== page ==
A Prison Without Hope Is a Dangerous Place
Thousands of California inmates have a little less to live for this week thanks to a California Supreme Court decision that helps cement the state’s shift in penal philosophy from rehabilitation to rank retribution.
The court’s decision in the case of John Dannenberg, handed down last week, allows the state parole board to deny parole to inmates solely on the nature of their original offense. Even if an inmate has an unblemished record in prison, and even if an inmate is deemed not to be dangerous by mental health and prison officials, the court ruled, the parole board may determine that the original crime was so heinous that the prisoner should be denied release.
Obviously, that’s demoralizing for inmates. But it also reflects a depressing and unhealthy strain of penal philosophy -- one that rejects the idea that criminals can be rehabilitated and endorses the view that a single evil act can render someone utterly irredeemable.
Traditionally, criminal sentences have been designed to address the severity of the crime. (And in some cases, crimes are held to be so severe that the criminal is deemed ineligible for parole.) Back-end release mechanisms, on the other hand, have sought to gauge the success of the sentence or punishment. Solely considering the severity of the crime in the parole decision turns this notion on its head.
By allowing parole boards to ignore an offender’s conduct after the crime, the court has endorsed an approach in which a single inalterable moment can erase any subsequent conduct. And although that inflexible, retributive system might appeal to some, allowing permanent incarceration without regard to rehabilitation is bad social policy.
It is already terribly hard to get out of prison. Despite spotless prison records, or a decade or more of strong evidence of rehabilitation, parole is elusive for thousands of inmates serving parole-eligible life sentences.
More than 95% of those who apply are rejected by the parole board, and of the few who actually receive a recommendation of parole, a little more than a third are released by the governor.
Yet even this faint hope of release and redemption is enough to encourage many inmates to spend years or decades becoming model prisoners -- which is undeniably good for the public, good for the prison system and good for the offender. That seems to be the case with 64-year-old John Dannenberg, who murdered his wife in 1985 and who has since served 18 years in San Quentin. Dannenberg has a spotless record in prison and favorable psychological evaluations. His two children, both adults, support his release. But what’s the point of spending a decade or two compiling a perfect prison record if that record might not even be considered?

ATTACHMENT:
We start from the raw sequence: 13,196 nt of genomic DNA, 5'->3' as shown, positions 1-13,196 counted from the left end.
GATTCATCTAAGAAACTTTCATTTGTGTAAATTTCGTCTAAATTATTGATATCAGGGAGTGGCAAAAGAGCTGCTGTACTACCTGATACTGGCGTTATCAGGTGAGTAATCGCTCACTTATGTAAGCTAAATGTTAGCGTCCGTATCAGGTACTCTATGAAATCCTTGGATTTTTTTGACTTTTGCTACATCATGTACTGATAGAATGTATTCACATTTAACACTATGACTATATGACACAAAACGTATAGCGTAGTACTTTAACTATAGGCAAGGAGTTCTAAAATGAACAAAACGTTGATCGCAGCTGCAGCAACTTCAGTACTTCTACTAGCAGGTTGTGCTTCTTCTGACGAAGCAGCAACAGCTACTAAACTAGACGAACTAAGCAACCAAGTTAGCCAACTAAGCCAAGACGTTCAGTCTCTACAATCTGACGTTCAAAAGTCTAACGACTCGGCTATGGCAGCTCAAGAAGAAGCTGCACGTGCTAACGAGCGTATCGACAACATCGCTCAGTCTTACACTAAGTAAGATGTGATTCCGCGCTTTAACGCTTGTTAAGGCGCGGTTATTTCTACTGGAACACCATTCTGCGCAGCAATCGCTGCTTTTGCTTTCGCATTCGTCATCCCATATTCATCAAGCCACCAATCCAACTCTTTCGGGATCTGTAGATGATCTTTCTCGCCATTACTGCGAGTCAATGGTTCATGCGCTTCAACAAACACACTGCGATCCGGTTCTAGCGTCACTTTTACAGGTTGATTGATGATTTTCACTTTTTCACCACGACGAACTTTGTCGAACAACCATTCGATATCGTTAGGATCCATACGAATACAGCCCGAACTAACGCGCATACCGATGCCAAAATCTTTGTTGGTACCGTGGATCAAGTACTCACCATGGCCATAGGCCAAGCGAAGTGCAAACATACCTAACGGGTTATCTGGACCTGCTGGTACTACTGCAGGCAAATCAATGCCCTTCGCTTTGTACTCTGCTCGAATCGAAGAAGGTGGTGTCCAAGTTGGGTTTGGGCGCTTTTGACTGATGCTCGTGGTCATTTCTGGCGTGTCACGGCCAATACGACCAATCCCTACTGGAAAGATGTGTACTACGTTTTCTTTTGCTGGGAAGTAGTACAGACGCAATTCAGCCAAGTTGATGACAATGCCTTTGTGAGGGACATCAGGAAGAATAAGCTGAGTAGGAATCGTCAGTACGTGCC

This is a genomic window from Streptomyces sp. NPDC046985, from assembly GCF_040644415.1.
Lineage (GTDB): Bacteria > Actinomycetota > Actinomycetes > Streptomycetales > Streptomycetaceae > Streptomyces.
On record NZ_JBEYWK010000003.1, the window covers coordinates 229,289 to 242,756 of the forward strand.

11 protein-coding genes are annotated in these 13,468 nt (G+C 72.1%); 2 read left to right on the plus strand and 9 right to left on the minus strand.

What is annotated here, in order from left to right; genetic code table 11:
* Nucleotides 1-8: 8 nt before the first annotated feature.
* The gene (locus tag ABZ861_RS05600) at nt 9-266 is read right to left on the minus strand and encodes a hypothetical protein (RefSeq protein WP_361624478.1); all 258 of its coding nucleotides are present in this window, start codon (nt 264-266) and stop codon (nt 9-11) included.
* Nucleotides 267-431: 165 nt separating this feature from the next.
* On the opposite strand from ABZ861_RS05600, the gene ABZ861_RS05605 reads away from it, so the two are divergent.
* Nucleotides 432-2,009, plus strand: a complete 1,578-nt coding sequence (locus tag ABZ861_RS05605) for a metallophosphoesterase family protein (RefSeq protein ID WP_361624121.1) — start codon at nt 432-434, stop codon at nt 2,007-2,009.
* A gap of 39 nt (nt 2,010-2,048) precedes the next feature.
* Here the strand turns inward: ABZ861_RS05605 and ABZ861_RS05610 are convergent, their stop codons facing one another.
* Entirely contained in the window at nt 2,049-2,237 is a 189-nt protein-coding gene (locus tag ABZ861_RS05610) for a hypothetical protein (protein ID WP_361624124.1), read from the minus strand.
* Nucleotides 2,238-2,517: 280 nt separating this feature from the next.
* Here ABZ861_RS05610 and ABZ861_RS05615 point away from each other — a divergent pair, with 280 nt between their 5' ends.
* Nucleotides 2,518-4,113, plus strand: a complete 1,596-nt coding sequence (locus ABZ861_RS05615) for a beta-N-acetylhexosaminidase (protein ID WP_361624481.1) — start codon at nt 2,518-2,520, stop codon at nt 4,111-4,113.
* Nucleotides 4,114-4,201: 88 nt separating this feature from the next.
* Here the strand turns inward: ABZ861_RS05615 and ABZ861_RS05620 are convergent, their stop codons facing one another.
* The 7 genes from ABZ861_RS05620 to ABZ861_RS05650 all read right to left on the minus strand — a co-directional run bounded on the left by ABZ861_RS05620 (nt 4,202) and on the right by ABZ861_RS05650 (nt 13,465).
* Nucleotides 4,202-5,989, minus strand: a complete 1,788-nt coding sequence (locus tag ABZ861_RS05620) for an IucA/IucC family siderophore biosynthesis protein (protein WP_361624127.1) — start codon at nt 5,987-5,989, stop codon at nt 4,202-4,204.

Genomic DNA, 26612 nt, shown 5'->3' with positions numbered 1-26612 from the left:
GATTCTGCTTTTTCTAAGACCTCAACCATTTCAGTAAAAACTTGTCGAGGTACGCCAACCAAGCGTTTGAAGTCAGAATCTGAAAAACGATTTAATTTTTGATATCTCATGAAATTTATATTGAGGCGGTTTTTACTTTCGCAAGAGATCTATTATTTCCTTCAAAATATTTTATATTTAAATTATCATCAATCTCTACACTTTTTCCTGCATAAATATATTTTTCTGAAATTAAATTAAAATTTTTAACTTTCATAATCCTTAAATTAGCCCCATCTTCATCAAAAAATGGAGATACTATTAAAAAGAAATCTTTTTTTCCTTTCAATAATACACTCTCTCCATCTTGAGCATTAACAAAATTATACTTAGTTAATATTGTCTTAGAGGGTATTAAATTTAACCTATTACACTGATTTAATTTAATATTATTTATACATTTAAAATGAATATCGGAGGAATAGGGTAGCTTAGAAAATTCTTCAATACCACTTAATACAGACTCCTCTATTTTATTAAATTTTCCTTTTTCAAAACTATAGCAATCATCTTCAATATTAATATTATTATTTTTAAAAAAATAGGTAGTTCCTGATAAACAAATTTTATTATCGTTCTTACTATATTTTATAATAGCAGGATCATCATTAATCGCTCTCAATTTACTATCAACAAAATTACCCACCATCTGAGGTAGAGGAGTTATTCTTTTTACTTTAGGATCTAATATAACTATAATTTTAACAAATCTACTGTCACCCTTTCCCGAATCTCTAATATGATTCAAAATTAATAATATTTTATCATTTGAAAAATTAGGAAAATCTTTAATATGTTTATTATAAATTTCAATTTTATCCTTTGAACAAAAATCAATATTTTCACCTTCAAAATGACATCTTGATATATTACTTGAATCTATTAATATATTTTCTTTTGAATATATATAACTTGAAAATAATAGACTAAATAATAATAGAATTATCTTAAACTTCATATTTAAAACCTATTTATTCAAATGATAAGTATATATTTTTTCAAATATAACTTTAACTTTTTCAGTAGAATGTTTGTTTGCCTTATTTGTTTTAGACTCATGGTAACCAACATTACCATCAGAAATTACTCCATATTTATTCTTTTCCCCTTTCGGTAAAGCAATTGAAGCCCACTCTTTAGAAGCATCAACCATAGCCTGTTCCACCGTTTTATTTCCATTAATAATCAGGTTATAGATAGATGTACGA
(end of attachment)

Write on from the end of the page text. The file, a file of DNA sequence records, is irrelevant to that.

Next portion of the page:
Even those who favor a retributive penal system should oppose this decision. Creating reasonable incentives is consonant with American ideals. In almost every arena of society, we celebrate reward systems as integral to a “work hard and earn your reward” culture.
The Dannenberg decision, though, fundamentally rejects this vision, and in so doing flies in the face of our society’s most fundamental ideas about redemption.
Imagine the hue and cry from the business world if the Dannenberg case rationale were applied to corporate compensation: No matter how much a company grew and prospered under his leadership, a CEO could be denied a bonus because he failed finance in college.
Inmates make easy targets, and curtailing parole, especially for those serving indeterminate life-maximum terms, is politically easy. Yet the cost to prison stability and to taxpayers is not insignificant.
This year, California will spend more than $5 billion to maintain its prison system, with many of the state’s 31,000 prison guards earning more than public school teachers. The Dannenberg decision relegates an entire class of inmates to the vagaries of the political realm, where their fortunes are dictated by attitudes toward crime rather than rehabilitation, proportionality, justice or common sense.
The decision is a tragedy for taxpayers, who are footing the bill for the continued incarceration of those long since rehabilitated, for the wardens charged with guarding those who may now be without hope of freedom and for the inmates themselves, to whom the state has said, in essence, “After what you’ve done, don’t bother to be good.”
As satisfying as it may be to create an extraordinarily punitive prison system, leaving thousands of inmates with nothing to hope for is not only brutal, it’s scary because, as any warden will tell you, a prison without hope is a dangerous place indeed.